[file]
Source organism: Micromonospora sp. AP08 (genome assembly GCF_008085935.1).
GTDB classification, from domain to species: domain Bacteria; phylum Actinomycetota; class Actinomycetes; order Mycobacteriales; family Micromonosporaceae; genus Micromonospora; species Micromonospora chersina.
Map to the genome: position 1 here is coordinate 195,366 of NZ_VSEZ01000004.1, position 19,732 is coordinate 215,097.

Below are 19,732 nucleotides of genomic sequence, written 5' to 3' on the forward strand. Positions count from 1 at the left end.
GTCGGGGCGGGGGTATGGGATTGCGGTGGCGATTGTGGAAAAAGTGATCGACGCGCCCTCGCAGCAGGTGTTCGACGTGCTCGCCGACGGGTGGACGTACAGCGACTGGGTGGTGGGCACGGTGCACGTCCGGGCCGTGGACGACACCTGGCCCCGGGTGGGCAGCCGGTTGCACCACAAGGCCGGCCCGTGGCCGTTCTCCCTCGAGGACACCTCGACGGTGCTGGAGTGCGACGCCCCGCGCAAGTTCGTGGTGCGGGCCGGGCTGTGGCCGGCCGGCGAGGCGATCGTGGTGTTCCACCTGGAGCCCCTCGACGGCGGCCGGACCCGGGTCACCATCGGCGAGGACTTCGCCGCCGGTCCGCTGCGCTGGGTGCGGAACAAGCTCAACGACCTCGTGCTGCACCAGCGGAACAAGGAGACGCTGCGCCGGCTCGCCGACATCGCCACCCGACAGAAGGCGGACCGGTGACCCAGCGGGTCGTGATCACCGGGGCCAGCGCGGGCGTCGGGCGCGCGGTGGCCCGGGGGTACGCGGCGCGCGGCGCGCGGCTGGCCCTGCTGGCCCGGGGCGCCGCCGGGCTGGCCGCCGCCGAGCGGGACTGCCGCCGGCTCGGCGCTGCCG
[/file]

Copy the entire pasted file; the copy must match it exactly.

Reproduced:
Source organism: Micromonospora sp. AP08 (genome assembly GCF_008085935.1).
GTDB classification, from domain to species: domain Bacteria; phylum Actinomycetota; class Actinomycetes; order Mycobacteriales; family Micromonosporaceae; genus Micromonospora; species Micromonospora chersina.
Map to the genome: position 1 here is coordinate 195,366 of NZ_VSEZ01000004.1, position 19,732 is coordinate 215,097.

Below are 19,732 nucleotides of genomic sequence, written 5' to 3' on the forward strand. Positions count from 1 at the left end.
GTCGGGGCGGGGGTATGGGATTGCGGTGGCGATTGTGGAAAAAGTGATCGACGCGCCCTCGCAGCAGGTGTTCGACGTGCTCGCCGACGGGTGGACGTACAGCGACTGGGTGGTGGGCACGGTGCACGTCCGGGCCGTGGACGACACCTGGCCCCGGGTGGGCAGCCGGTTGCACCACAAGGCCGGCCCGTGGCCGTTCTCCCTCGAGGACACCTCGACGGTGCTGGAGTGCGACGCCCCGCGCAAGTTCGTGGTGCGGGCCGGGCTGTGGCCGGCCGGCGAGGCGATCGTGGTGTTCCACCTGGAGCCCCTCGACGGCGGCCGGACCCGGGTCACCATCGGCGAGGACTTCGCCGCCGGTCCGCTGCGCTGGGTGCGGAACAAGCTCAACGACCTCGTGCTGCACCAGCGGAACAAGGAGACGCTGCGCCGGCTCGCCGACATCGCCACCCGACAGAAGGCGGACCGGTGACCCAGCGGGTCGTGATCACCGGGGCCAGCGCGGGCGTCGGGCGCGCGGTGGCCCGGGGGTACGCGGCGCGCGGCGCGCGGCTGGCCCTGCTGGCCCGGGGCGCCGCCGGGCTGGCCGCCGCCGAGCGGGACTGCCGCCGGCTCGGCGCTGCCG